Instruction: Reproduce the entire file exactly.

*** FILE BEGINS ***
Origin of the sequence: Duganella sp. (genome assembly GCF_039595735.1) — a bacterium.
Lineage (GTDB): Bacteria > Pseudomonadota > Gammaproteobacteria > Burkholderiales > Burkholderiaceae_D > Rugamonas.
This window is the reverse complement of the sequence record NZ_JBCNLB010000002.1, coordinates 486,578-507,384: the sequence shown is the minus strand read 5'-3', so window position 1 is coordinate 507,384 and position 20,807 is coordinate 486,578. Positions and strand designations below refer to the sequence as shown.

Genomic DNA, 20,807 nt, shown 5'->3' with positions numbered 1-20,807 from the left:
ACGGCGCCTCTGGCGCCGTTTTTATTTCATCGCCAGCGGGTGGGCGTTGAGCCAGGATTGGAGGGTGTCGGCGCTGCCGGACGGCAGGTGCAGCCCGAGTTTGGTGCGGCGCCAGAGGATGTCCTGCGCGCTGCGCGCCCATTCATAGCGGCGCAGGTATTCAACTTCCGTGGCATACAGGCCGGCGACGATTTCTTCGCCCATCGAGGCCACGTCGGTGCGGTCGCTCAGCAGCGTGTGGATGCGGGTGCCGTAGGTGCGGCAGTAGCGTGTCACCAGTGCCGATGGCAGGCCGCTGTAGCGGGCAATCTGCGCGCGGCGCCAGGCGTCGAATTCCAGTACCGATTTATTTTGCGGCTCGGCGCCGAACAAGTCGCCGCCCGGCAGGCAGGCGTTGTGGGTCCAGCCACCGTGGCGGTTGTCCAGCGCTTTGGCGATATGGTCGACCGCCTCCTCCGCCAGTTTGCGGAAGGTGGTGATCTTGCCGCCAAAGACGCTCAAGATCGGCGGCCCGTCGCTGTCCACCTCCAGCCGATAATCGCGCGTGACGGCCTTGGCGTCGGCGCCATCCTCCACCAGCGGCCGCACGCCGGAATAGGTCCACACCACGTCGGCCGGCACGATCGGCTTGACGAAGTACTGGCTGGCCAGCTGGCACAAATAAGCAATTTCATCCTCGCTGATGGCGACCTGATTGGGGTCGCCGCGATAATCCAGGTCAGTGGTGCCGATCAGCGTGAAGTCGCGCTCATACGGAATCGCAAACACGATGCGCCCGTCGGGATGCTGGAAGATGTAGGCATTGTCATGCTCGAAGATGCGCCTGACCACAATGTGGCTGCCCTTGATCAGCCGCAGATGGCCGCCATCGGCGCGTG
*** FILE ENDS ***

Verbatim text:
Origin of the sequence: Duganella sp. (genome assembly GCF_039595735.1) — a bacterium.
Lineage (GTDB): Bacteria > Pseudomonadota > Gammaproteobacteria > Burkholderiales > Burkholderiaceae_D > Rugamonas.
This window is the reverse complement of the sequence record NZ_JBCNLB010000002.1, coordinates 486,578-507,384: the sequence shown is the minus strand read 5'-3', so window position 1 is coordinate 507,384 and position 20,807 is coordinate 486,578. Positions and strand designations below refer to the sequence as shown.

Genomic DNA, 20,807 nt, shown 5'->3' with positions numbered 1-20,807 from the left:
ACGGCGCCTCTGGCGCCGTTTTTATTTCATCGCCAGCGGGTGGGCGTTGAGCCAGGATTGGAGGGTGTCGGCGCTGCCGGACGGCAGGTGCAGCCCGAGTTTGGTGCGGCGCCAGAGGATGTCCTGCGCGCTGCGCGCCCATTCATAGCGGCGCAGGTATTCAACTTCCGTGGCATACAGGCCGGCGACGATTTCTTCGCCCATCGAGGCCACGTCGGTGCGGTCGCTCAGCAGCGTGTGGATGCGGGTGCCGTAGGTGCGGCAGTAGCGTGTCACCAGTGCCGATGGCAGGCCGCTGTAGCGGGCAATCTGCGCGCGGCGCCAGGCGTCGAATTCCAGTACCGATTTATTTTGCGGCTCGGCGCCGAACAAGTCGCCGCCCGGCAGGCAGGCGTTGTGGGTCCAGCCACCGTGGCGGTTGTCCAGCGCTTTGGCGATATGGTCGACCGCCTCCTCCGCCAGTTTGCGGAAGGTGGTGATCTTGCCGCCAAAGACGCTCAAGATCGGCGGCCCGTCGCTGTCCACCTCCAGCCGATAATCGCGCGTGACGGCCTTGGCGTCGGCGCCATCCTCCACCAGCGGCCGCACGCCGGAATAGGTCCACACCACGTCGGCCGGCACGATCGGCTTGACGAAGTACTGGCTGGCCAGCTGGCACAAATAAGCAATTTCATCCTCGCTGATGGCGACCTGATTGGGGTCGCCGCGATAATCCAGGTCAGTGGTGCCGATCAGCGTGAAGTCGCGCTCATACGGAATCGCAAACACGATGCGCCCGTCGGGATGCTGGAAGATGTAGGCATTGTCATGCTCGAAGATGCGCCTGACCACAATGTGGCTGCCCTTGATCAGCCGCAGATGGCCGCCATCGGCGCGTG